00:06:05 Where are these things showing up, for instance, an airplane or something? What part might be made in this process?

00:06:12 Right. That’s a terrific question.

00:06:14 And airplanes and cars are also a very difficult area because these are highly regulated areas where safety is of a big concern. So it can take a long time to get a part qualified on a plane like that. To give you an example, a commercial airplane right now might have three to 403 D printed parts in it. This is, for instance, a Boeing or an Airbus jet that you’d fly in or precove it. You’d be flying. No one’s flying right now, but the 300, 400 parts. Now, this platform might have 100 or 120,000 unique parts on it. So it’s still a very small number of parts where the low hanging fruit for the parts that you’re seeing are these are generally very high complexity parts, geometric complexity. So a large, flat surface like what you have on your wing is generally not a great candidate. But GE, for instance, has a new model of engine where they’re doing fuel injectors with it. And what they’re finding with it is they can consolidate from having 16 parts in the previous version of it to doing one 3D printed part, because you can do a lot of complexity of your part without adding a lot of cost to it. In traditional manufacturing, when you add complexity, you add cost in add to manufacturing, the complexity is free is what they like to say. And that’s basically true. So they’ll find that they get 30% increase in efficiency and a 15% reduction of weight by doing these fuel injectors. What you’re tending to find are these smaller, very complex parts and what we call non rotating parts. They’re generally not the structural parts that you’re depending on, because additive manufacturing tends not to be as strong a part, for instance, as a cast metal part.

00:08:02 But there are a lot of places where it’s very useful, where you’re seeing even bigger proliferation of it. Also those where you don’t have as big regulatory issue with it. So, for instance, an unmanned drone where there are not people flying in it. So you’re not as worried about the safety.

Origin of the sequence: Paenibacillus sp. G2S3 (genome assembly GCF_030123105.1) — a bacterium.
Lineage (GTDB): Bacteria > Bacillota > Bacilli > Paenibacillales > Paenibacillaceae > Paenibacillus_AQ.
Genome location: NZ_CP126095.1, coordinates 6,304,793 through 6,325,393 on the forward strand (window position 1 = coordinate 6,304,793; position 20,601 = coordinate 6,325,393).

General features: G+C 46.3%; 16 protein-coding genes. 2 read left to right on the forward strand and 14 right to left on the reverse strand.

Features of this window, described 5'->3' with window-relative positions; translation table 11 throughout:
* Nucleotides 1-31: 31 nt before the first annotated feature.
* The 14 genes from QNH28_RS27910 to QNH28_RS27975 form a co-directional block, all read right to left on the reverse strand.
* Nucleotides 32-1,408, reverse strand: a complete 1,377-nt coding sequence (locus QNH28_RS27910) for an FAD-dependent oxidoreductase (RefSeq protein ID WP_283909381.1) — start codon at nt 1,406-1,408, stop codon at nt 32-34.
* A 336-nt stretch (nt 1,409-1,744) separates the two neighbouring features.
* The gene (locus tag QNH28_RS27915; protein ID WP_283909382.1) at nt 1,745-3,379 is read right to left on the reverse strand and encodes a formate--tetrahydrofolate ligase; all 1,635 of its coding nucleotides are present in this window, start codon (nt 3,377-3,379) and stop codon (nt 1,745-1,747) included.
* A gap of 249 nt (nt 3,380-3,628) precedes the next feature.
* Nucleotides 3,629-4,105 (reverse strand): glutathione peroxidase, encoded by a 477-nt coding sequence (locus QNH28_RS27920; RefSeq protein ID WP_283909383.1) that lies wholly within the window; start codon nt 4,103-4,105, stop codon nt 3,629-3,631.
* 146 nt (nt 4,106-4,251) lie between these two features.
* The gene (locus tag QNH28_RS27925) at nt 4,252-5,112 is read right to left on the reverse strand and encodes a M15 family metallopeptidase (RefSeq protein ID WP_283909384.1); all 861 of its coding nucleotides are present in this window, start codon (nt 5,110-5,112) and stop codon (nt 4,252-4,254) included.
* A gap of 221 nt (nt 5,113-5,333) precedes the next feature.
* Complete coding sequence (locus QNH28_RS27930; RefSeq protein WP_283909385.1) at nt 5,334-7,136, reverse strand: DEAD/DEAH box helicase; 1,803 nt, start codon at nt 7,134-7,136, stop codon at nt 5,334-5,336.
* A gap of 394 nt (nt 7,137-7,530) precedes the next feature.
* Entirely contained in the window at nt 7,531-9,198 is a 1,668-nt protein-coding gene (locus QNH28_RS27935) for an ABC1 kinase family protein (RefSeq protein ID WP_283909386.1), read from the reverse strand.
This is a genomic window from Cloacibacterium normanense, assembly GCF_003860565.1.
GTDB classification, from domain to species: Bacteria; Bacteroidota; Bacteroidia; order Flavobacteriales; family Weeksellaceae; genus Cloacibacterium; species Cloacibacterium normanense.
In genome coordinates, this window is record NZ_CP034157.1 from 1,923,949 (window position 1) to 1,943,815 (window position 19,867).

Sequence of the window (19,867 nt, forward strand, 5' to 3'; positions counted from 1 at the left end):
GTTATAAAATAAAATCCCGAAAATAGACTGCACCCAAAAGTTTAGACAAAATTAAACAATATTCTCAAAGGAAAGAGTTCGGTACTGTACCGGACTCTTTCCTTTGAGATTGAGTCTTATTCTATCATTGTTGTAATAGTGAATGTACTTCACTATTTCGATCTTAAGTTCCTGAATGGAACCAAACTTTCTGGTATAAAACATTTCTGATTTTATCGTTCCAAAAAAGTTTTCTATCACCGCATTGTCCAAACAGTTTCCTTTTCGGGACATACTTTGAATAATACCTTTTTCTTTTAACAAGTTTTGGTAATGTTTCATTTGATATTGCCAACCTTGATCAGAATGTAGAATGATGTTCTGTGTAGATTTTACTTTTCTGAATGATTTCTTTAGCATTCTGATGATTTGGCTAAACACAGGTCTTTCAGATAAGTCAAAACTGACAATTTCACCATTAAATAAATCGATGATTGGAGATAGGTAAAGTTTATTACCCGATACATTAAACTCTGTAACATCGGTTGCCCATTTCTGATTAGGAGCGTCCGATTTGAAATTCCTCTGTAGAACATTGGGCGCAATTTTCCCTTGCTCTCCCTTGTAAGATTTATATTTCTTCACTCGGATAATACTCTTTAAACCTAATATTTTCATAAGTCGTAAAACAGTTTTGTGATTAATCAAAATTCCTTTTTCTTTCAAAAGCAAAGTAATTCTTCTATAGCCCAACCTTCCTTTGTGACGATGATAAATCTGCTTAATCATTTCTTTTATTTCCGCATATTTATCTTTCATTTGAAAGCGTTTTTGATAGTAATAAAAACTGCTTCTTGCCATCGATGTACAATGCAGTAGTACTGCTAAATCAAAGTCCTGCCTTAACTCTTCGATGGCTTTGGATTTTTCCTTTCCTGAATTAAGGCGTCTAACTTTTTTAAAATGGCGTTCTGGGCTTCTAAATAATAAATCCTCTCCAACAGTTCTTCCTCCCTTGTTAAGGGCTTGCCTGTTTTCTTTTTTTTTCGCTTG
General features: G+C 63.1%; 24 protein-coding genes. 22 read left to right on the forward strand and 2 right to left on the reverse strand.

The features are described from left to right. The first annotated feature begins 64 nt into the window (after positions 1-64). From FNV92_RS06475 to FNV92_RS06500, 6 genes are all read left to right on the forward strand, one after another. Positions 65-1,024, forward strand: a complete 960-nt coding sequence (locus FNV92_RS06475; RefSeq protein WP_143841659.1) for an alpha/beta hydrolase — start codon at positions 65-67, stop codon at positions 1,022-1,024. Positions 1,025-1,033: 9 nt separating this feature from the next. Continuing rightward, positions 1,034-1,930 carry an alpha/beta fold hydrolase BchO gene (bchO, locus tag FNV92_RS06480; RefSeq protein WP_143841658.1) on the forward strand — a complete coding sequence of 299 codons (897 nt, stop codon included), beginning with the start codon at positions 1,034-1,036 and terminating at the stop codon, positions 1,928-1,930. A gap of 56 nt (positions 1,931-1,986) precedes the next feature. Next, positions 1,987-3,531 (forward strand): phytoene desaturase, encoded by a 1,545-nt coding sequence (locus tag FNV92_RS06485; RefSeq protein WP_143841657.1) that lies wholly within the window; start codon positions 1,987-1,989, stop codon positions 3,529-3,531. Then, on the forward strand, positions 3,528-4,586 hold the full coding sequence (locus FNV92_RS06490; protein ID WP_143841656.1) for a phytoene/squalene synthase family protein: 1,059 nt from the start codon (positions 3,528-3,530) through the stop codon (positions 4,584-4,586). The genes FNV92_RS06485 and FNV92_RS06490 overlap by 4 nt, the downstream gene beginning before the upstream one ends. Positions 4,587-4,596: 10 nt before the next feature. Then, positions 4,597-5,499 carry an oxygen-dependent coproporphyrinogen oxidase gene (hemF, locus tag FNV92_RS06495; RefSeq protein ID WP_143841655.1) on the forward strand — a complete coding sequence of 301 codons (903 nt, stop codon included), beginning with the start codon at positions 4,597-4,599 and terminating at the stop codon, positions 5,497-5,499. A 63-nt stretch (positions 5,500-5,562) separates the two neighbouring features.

00:08:19 You can see many more parts and you can move much more quickly, but it’s really going all over the place, and it’s hitting in all kinds of funny areas on top of it.

00:08:28 I can name lots of different applications, but one of them that we’re seeing and that’s very interesting, for instance, is just for the manufacturing of circuit boards, where when you’re doing Wave soldering, you put it on a board to hold the components onto your green circuit board. And we’re making a lot of these printed circuit board carriers, for instance, something that no one, including us, would have ever thought about using Ford. But it turns out to be very good for 3D printing. So there are all kinds of things you can do, but it generally tends to be lower volume, high complexity parts.

00:09:01 Okay. Yeah.

00:09:03 And those are things that are already expensive to make and traditional processes, then.

00:09:10 Yeah. The low volume is an important aspect of that. When you’re doing manufacturing, you’re often making tooling and the tooling can be very expensive. So when you’re making a low volume that you’re advertising out the cost of that tooling with every part you make. So if you’re only making 100 and your tooling costs $1,000, you’d be adding $10 per part for the tooling. Now, by the time you get up to tens of thousands, hundreds of thousands, you’ve gone to a point where it’s really de minimist for that tooling amount. But. So if you’re making low volume, making one or five or 100 of it, you can afford to spend more for the apart from a 3D manufacturing because you might be saving from these other pieces like the tooling.

00:09:54 Okay.

00:09:55 An additional piece to where you could justify cost often is the time to market and the speed that you could move to make a redesign. Get it out there. There’s a lot of value in being able to get a part out there quickly.

00:10:08 Yeah, definitely.

00:10:12 This episode is sponsored by CircleCI. Designed for modern software teams, CircleCI continuous integration and delivery platform helps developers push code with confidence. Trusted by thousands of companies, from four person startups to Fortune 500 businesses, CircleCI helps teams take their software from idea to delivery quickly, safely and at scale. Visit Circle CI Testingcode to learn why highperforming DevOps teams use CircleCI to automate and accelerate their CI CD pipelines. That link, again, is Circle CI Test And Code. And that link will also be in our show notes. And you will definitely want to go and check that out before July because you can enter to win a pair of Sony noise canceling headphones. Very cool, Circle CI. And thank you for sponsoring this episode.

00:11:08 You work at a company with a really cool name, right. Remind me what it is again.

00:11:13 The company is Impossible Objects.

00:11:16 It’s a little bit of an oversell here. It’s probably improbable or Difficult Objects. It would probably be a different name.